They have to tell you about a water damage problem, but if they believe there’s a friendly (or not-so-friendly) ghost in the attic, they can keep that quiet.

By Lauren Phillips
October 29, 2019

When you’re buying a home, there are some items—called real estate disclosures—that the home sellers are required to tell you about the home. These disclosures vary by state (though federal law requires people in all states to disclose the known presence of lead paint) and include issues such as mold, termite damage, roof leaks, and the like. These rules are intended to protect potential home buyers from nasty surprises after they move into their new homes—though, according to a new analysis, the presence of ghosts isn’t included in any disclosure laws.

You may not believe in ghosts, ghouls, spirits, or lingering souls, but you’ve likely seen plenty of horror movies (maybe some of these Halloween movies on Netflix?) that start with an unsuspecting family purchasing and moving into a haunted house. “Why would anyone buy a haunted house?” you may ask, and while some people certainly are interested in haunted houses for sale, plenty may not know the house is rumored to be haunted before they sign on the dotted line.

According to a new analysis from Zillow, home sellers in most states don’t have to tell potential home buyers if their house is haunted, so it would be easy enough for someone to buy a house without knowing it possessed a ghost (allegedly)—or the other way around. (Insert Halloween puns here.) In fact, only four states have mentions of paranormal activity in their real estate disclosure laws at all.

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In New Jersey, sellers must disclose known info about potential hauntings or paranormal activity only if asked; in New York, courts will rescind a sale if the seller takes unfair advantage of a buyer’s ignorance of a home’s reputation for paranormal activity or if the seller creates and perpetuates said reputation. In Massachusetts, the law specifically says sellers do not have to disclose “an alleged parapsychological or supernatural phenomenon,” and in Minnesota, they do not have to disclose perceived paranormal activity. In all other 46 states, there’s no rule stating sellers must tell a potential buyer about the presence of a ghost or strange goings-on.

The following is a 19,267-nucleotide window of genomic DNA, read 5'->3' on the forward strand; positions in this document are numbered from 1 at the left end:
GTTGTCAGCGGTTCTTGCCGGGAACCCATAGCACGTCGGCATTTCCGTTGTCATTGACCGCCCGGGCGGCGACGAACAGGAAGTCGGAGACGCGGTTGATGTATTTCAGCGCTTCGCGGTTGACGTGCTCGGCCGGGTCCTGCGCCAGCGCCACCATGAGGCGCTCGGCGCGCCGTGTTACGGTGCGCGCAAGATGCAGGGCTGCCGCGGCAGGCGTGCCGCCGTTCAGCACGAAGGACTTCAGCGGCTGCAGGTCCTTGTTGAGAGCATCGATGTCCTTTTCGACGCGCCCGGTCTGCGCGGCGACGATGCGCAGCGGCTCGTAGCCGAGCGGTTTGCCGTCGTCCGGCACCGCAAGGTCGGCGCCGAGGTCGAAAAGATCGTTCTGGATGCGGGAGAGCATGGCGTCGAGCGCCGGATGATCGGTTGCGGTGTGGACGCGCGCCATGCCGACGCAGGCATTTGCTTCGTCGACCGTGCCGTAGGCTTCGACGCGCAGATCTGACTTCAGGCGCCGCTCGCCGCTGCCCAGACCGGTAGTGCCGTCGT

To an extent, that’s not surprising—to legislate the disclosure of paranormal activity is to firmly acknowledge its existence, which many people won’t do. But, as any good horror movie buff knows, most dastardly spirits are created when someone is murdered or otherwise dies in a space. Knowing if someone was murdered or if a suicide was committed on a property has little to do with ghosts, but a few states (Alaska, California, and South Dakota) specifically require sellers to share if a death occurred on their property in the recent past. (A few more say they must respond truthfully if asked about an unnatural death on the property.) Some states even have legislation that actively states sellers do not have to disclose death on the property.

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Some people—the type collecting haunted house ideas or looking into haunted house rentals—would love the opportunity to purchase a purportedly haunted house. For others, though, knowing a house is rumored to be haunted or that a property was recently the site of a death could be enough to make them rescind their offer and look elsewhere. Some home sellers may take it upon themselves to say if a property is haunted, but if you’re really concerned about possible paranormal activity, ask the seller and do your research before you buy.

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